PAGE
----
Cuttingedge cancer treatment
A CROWD of patients, mostly from villages in southern Tamil Nadu, waited outside the consultation room of Dr V. Sathyanarayana, Senior Consultant and Head, Department of Orthopaedics and Traumatology, Meenakshi Mission Hospital and Research Centre (MMHRC), Madurai. Using models of knees, spine and elbows, the doctor explained to each patient the problem they had. He answered their questions patiently. “I can proudly say that I set up the department,” he said, recalling how Dr N. Sethuraman, founder, MMHRC, convinced him to relocate from St. John’s Medical College and Hospital, Bengaluru. He said: “We are doing good. We have a good volume of cases. We are on a par with international standards in orthopaedics. Our centre caters to the rural population and most of our patients are from villages.”
The department has treated various kinds of complicated, trauma cases, spine injuries and arthritis disorders, besides performing tumour surgeries, joint replacements and orthoscopic procedures. “We get a lot of spinal injury cases. We get backup from the Department of Physical Medicine and Rehabilitation,” he said. Road and industrial accident cases are on the increase. Workers sustain severe injuries when they fall from buildings under construction and farmhands suffer injuries when they fall from coconut trees. Dr Sathyanarayana said: “We are geared up for all this. We have a blood bank. We have other specialties. Everything is available under one roof.”
GENESIS AS A CANCER HOSPITAL
Dr K.S. Kirushna Kumar, Senior Consultant and Head, Radiation Oncology, said that the MMHRC began as a cancer hospital in 1989, when there was no centre in southern Tamil Nadu for cancer treatment. “In cancer treatment, there are three specialities: surgical, medical and radiation. All the three specialities were started [here] in 1989. Cancer has to be treated by multiple doctors belonging to these specialities,” Dr Kirushna Kumar, who is also Head, Oncological Services and Clinical Research, said. For instance, the first and second stage of occurrence of a tumour in a cheek can be treated by surgery or radiation. In the tumour’s third and fourth stage, it can be treated by surgery and radiation. If the patient is not fit, he needs both radiation and chemotherapy.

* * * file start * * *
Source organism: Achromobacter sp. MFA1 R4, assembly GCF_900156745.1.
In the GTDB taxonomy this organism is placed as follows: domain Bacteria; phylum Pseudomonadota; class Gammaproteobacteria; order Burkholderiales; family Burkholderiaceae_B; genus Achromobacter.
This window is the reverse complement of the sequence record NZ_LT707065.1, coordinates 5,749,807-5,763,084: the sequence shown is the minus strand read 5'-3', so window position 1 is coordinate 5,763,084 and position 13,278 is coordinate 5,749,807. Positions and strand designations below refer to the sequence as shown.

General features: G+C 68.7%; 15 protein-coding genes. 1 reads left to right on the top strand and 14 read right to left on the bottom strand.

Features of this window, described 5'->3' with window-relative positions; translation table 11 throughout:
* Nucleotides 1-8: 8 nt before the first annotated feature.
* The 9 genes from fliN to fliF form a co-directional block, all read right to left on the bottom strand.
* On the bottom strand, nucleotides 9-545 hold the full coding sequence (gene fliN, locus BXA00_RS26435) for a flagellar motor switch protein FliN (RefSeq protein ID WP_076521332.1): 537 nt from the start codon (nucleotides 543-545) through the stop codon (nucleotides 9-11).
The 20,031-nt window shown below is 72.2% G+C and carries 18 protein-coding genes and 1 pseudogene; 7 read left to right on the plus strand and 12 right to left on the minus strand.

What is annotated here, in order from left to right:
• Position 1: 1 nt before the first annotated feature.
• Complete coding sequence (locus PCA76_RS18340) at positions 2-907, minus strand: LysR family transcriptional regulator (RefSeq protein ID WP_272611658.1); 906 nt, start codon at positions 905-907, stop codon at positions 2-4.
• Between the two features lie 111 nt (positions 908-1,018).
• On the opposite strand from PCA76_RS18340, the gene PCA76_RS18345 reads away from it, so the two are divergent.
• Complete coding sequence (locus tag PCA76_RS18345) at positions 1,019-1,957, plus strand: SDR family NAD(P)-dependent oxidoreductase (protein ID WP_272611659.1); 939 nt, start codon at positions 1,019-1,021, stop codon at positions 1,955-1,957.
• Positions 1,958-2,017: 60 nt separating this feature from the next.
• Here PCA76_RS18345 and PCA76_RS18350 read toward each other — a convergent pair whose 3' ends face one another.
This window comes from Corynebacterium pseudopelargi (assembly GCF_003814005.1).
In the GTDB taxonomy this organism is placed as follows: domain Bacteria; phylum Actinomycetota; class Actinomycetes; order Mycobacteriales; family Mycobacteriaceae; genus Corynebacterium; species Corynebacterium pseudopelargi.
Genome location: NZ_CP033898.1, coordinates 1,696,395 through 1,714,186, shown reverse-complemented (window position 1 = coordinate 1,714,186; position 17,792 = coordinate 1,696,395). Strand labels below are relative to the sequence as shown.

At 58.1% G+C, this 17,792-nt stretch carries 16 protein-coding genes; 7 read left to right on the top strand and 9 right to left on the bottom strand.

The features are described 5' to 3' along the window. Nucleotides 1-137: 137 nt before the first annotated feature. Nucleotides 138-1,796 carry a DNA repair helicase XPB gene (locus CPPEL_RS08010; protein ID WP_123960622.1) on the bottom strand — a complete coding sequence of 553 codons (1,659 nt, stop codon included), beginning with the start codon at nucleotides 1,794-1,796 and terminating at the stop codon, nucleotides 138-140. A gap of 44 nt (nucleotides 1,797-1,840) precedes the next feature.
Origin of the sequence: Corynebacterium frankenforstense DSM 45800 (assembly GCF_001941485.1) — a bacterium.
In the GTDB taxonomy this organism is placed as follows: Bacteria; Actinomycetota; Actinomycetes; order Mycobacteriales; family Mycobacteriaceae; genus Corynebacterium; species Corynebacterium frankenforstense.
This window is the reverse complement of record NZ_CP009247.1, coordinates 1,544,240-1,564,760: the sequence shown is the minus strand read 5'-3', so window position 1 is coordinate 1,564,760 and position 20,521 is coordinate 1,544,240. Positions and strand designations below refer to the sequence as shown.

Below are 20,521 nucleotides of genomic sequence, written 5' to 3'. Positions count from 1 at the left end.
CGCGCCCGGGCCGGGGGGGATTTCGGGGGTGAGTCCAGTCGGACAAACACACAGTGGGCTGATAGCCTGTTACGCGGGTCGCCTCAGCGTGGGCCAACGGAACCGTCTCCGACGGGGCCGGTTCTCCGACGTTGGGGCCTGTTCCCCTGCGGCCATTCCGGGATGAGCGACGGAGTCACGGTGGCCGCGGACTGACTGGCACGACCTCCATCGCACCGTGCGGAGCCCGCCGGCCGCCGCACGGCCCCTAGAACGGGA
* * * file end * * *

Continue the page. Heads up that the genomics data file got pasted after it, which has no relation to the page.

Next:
The MMHRC has two linear accelerator machines, image guided radiation therapy (IGRT) and intensive modulated radiation therapy (IMRT). He said: “Other than these, we have a brachytherapy machine. Last year we installed a stereotactic radiation therapy and stereotactic radio surgery for treating brain tumours. For treating tumours other than those in the brain, we have installed a stereotactic body radiotherapy machine. In Tamil Nadu, only hospitals in Chennai, Coimbatore, and we at Madurai have them.”
The centre specialises in treating breast cancer/ breast conservation. Normally, the entire breast is surgically removed when breast cancer occurs. “We remove only the tissues. The results are the same,” Dr Kirushna Kumar said. The centre also treats pelvic and vulval cancers. The MMHRC has a clinical research department and much of its research is in oncology.
Dr T. Kasi Viswanathan is the Head of the Department of Haematology and Bone Marrow Transplantation, and Consultant, Division of Paediatric Haematooncology, MMHRC. He told this correspondent: “I would like you to highlight that cancer in children is highly curable
DR V. SATHYANARAYANA, Head, Radiation Oncology. Head, Orthopaedics and Traumatology and (right) Dr K.S. Kirushna Kumar,